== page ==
In Hull v. Bishop-Stoddard Cafeteria, 238 Iowa 650, 26 N.W.2d 429, the shaft of an antiquated elevator was guarded only by a gate which had the appearance of slats of wood on which was posted a sign reading: 'This gate must not be left open.' Plaintiff was collecting the garbage and, after talking to someone, turned around and noticed that the gate was raised, simultaneously stepped in and fell to the bottom of the shaft. There was no evidence that the area in front of the elevator was well lighted but there was evidence that the floor of the elevator was dark and dirty. While the evidence also revealed that the plaintiff knew that the gate could be open when the elevator was at another floor, the court pointed out that the plaintiff testified that in the thirty-seven months he had used the elevator he had never known the gate to be open when the elevator was not at that floor. The court, stating that it was quite immaterial that other persons had a contrary experience, held that the question of contributory negligence was for the jury to determine.

The conclusion to be drawn from the aforesaid cases is that if the evidence showed that the plaintiffs therein, relying upon custom and past experience, had reasonable grounds to believe that the elevator was at the floor of their proposed entry, and they did not look to ascertain whether the elevator was actually there, the question as to whether they were guilty of contributory negligence was for the jury to resolve. A motion for judgment notwithstanding the verdict presents the single question whether there is in the record any evidence which, standing alone and taken with all its intendments most favorable to the party resisting the motion, tends to support the verdict of the jury. In the instant case defendant adduced no evidence that the lighting in the hallway was sufficient to enable the plaintiff to have determined whether the elevator was at the first floor. Moreover, there is evidence from which the jury could have concluded that plaintiff relied...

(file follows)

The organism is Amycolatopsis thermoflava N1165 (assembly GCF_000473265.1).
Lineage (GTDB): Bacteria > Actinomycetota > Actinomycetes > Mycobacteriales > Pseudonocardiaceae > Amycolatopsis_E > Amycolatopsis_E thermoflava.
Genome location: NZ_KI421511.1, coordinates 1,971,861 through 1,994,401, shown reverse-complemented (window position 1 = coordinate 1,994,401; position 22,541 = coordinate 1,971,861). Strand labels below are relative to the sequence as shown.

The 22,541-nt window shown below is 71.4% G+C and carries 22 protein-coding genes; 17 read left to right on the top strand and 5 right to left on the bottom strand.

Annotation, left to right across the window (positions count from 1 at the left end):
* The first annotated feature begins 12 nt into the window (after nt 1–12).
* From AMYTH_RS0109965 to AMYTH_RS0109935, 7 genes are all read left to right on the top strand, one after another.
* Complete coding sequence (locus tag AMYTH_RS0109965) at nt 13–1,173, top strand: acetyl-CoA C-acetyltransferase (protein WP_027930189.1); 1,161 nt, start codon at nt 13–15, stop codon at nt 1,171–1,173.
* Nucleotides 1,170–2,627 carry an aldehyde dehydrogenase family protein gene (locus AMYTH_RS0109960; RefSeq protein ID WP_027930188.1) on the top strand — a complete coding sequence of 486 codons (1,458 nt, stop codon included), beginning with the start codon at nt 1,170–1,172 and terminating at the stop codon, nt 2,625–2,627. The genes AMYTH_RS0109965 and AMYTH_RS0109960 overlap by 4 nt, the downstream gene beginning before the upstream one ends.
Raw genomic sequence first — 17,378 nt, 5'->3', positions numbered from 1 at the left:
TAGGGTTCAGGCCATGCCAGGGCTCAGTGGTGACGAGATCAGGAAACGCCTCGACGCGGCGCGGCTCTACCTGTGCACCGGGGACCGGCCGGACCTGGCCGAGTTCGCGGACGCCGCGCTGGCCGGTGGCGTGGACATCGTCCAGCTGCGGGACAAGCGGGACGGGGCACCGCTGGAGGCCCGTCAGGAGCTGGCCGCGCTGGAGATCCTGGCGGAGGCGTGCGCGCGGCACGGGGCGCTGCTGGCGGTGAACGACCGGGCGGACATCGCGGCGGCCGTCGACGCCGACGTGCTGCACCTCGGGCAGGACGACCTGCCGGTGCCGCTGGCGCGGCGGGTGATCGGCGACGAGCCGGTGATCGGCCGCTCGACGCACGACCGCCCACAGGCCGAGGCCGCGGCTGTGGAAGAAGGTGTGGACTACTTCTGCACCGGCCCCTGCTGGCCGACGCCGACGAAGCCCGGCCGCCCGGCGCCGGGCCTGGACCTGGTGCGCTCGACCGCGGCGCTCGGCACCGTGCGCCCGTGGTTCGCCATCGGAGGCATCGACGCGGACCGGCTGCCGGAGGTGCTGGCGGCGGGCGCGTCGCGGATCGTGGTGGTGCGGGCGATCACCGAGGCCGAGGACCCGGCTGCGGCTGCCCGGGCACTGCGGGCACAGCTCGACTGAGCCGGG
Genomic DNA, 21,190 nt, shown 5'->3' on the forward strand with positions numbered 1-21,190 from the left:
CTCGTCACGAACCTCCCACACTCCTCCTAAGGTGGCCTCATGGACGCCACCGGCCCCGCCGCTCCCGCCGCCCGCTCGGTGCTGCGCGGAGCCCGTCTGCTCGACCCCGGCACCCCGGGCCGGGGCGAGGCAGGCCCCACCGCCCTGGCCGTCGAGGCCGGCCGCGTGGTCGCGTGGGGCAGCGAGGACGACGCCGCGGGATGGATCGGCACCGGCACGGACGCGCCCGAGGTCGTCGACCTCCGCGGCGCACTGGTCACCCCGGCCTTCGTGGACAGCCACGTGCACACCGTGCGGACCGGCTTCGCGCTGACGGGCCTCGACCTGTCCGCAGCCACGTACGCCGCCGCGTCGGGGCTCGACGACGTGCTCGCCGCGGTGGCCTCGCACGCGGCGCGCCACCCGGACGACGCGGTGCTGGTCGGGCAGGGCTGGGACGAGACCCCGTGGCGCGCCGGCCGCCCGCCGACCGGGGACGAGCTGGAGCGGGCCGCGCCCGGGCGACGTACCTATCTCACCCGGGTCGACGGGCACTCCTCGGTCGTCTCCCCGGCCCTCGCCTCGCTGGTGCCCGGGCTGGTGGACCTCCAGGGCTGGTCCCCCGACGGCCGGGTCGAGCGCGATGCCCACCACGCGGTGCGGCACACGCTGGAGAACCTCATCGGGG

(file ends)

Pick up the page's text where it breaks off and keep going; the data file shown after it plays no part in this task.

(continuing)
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  • Leavitt v. Farwell Tower Ltd. Partnership
    • United States
    • United States Appellate Court of Illinois
    • June 21, 1993
    ...the elevator, given the nature of the death. This argument is supported by this court's decision in Kaminsky v. Arthur Rubloff & Co. (1966), 72 Ill.App.2d 68, 79-80, 218 N.E.2d 860, 865. Nevertheless, the Farwell defendants, as landlords of the building, owe a duty to tenants such as decede......
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    ...carriers. However, many states have imposed this standard of care on operators of these devices. See, e.g., Kaminsky v. Arthur Rubloff & Co., 72 Ill.App.2d 68, 218 N.E.2d 860 (1906) (elevator); Norman v. Thomas Emery's Sons, Inc., 7 Ohio App.2d 41, 218 N.E.2d 480 (1942) (elevator); Vandagri......
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    • United States
    • United States Appellate Court of Illinois
    • October 15, 1968
    ...Ill. 628, 66 N.E. 215. See also Davis v. South Side El. R.R. Co., 292 Ill. 378, 127 N.E. 66, 10 A.L.R. 254, and Kaminsky v. Arthur Rubloff & Co., 72 Ill.App.2d 68, 218 N.E.2d 860, both of which are distinguishable on their facts from the instant case. The contention raised by defendant, tha......